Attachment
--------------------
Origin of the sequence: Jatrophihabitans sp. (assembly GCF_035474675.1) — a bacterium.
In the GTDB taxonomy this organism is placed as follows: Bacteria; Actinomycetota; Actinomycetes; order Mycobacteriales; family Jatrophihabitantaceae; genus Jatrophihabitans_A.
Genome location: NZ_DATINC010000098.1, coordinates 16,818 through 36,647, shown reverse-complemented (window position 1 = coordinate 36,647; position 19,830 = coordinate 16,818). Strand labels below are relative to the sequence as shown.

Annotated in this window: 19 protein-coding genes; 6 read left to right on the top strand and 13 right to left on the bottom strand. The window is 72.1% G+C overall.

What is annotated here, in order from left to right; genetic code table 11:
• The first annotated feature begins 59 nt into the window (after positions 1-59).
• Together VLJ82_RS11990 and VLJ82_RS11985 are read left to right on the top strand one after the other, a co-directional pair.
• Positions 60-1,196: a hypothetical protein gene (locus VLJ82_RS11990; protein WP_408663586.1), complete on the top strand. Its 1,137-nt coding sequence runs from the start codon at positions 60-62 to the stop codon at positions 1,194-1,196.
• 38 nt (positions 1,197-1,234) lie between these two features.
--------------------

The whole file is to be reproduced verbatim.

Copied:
Origin of the sequence: Jatrophihabitans sp. (assembly GCF_035474675.1) — a bacterium.
In the GTDB taxonomy this organism is placed as follows: Bacteria; Actinomycetota; Actinomycetes; order Mycobacteriales; family Jatrophihabitantaceae; genus Jatrophihabitans_A.
Genome location: NZ_DATINC010000098.1, coordinates 16,818 through 36,647, shown reverse-complemented (window position 1 = coordinate 36,647; position 19,830 = coordinate 16,818). Strand labels below are relative to the sequence as shown.

Annotated in this window: 19 protein-coding genes; 6 read left to right on the top strand and 13 right to left on the bottom strand. The window is 72.1% G+C overall.

What is annotated here, in order from left to right; genetic code table 11:
• The first annotated feature begins 59 nt into the window (after positions 1-59).
• Together VLJ82_RS11990 and VLJ82_RS11985 are read left to right on the top strand one after the other, a co-directional pair.
• Positions 60-1,196: a hypothetical protein gene (locus VLJ82_RS11990; protein WP_408663586.1), complete on the top strand. Its 1,137-nt coding sequence runs from the start codon at positions 60-62 to the stop codon at positions 1,194-1,196.
• 38 nt (positions 1,197-1,234) lie between these two features.